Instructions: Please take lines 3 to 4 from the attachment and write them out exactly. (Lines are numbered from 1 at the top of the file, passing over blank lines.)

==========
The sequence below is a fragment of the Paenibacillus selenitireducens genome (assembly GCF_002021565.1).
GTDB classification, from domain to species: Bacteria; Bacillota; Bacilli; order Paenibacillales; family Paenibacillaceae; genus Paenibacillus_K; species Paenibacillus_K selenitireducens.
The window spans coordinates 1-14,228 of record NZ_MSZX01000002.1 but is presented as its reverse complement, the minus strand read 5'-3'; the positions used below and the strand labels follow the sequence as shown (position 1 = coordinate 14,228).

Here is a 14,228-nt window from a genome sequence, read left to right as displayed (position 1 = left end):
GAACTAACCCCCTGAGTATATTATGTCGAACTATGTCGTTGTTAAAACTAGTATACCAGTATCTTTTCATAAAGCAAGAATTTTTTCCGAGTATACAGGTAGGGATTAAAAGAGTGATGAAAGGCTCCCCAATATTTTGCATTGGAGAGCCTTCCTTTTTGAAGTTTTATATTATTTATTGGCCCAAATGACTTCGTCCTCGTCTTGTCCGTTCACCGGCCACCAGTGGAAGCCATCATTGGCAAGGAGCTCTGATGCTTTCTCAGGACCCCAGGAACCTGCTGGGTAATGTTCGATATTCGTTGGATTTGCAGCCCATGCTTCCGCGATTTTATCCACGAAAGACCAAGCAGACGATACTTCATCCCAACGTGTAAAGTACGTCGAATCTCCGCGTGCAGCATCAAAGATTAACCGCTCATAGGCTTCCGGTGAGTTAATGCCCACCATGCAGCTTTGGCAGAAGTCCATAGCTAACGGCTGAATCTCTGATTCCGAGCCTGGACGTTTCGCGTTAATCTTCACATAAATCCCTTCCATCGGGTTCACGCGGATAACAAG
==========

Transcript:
The window spans coordinates 1-14,228 of record NZ_MSZX01000002.1 but is presented as its reverse complement, the minus strand read 5'-3'; the positions used below and the strand labels follow the sequence as shown (position 1 = coordinate 14,228).

Here is a 14,228-nt window from a genome sequence, read left to right as displayed (position 1 = left end):